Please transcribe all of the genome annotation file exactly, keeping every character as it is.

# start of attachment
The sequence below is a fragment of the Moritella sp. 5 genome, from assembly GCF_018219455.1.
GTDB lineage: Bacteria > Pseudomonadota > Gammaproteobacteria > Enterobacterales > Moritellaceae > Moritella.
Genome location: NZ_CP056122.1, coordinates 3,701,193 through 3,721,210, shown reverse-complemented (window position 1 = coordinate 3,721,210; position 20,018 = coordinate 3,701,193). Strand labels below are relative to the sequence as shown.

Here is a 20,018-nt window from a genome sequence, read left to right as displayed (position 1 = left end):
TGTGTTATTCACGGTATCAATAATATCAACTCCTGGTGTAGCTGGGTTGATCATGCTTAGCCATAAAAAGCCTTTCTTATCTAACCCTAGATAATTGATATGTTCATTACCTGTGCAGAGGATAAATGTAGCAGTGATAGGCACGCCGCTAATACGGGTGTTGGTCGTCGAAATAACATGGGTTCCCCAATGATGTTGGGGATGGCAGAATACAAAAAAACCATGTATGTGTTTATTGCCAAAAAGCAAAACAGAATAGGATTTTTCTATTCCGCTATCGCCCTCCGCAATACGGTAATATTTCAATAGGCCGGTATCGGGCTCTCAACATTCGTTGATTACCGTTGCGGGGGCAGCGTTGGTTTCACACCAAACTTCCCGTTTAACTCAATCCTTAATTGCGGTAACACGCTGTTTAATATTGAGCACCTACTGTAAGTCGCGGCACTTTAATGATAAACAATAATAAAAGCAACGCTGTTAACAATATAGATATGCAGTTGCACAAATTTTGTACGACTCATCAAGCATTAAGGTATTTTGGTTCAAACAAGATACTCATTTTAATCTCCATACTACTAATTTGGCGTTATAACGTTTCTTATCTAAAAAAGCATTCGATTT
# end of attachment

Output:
The sequence below is a fragment of the Moritella sp. 5 genome, from assembly GCF_018219455.1.
GTDB lineage: Bacteria > Pseudomonadota > Gammaproteobacteria > Enterobacterales > Moritellaceae > Moritella.
Genome location: NZ_CP056122.1, coordinates 3,701,193 through 3,721,210, shown reverse-complemented (window position 1 = coordinate 3,721,210; position 20,018 = coordinate 3,701,193). Strand labels below are relative to the sequence as shown.

Here is a 20,018-nt window from a genome sequence, read left to right as displayed (position 1 = left end):
TGTGTTATTCACGGTATCAATAATATCAACTCCTGGTGTAGCTGGGTTGATCATGCTTAGCCATAAAAAGCCTTTCTTATCTAACCCTAGATAATTGATATGTTCATTACCTGTGCAGAGGATAAATGTAGCAGTGATAGGCACGCCGCTAATACGGGTGTTGGTCGTCGAAATAACATGGGTTCCCCAATGATGTTGGGGATGGCAGAATACAAAAAAACCATGTATGTGTTTATTGCCAAAAAGCAAAACAGAATAGGATTTTTCTATTCCGCTATCGCCCTCCGCAATACGGTAATATTTCAATAGGCCGGTATCGGGCTCTCAACATTCGTTGATTACCGTTGCGGGGGCAGCGTTGGTTTCACACCAAACTTCCCGTTTAACTCAATCCTTAATTGCGGTAACACGCTGTTTAATATTGAGCACCTACTGTAAGTCGCGGCACTTTAATGATAAACAATAATAAAAGCAACGCTGTTAACAATATAGATATGCAGTTGCACAAATTTTGTACGACTCATCAAGCATTAAGGTATTTTGGTTCAAACAAGATACTCATTTTAATCTCCATACTACTAATTTGGCGTTATAACGTTTCTTATCTAAAAAAGCATTCGATTT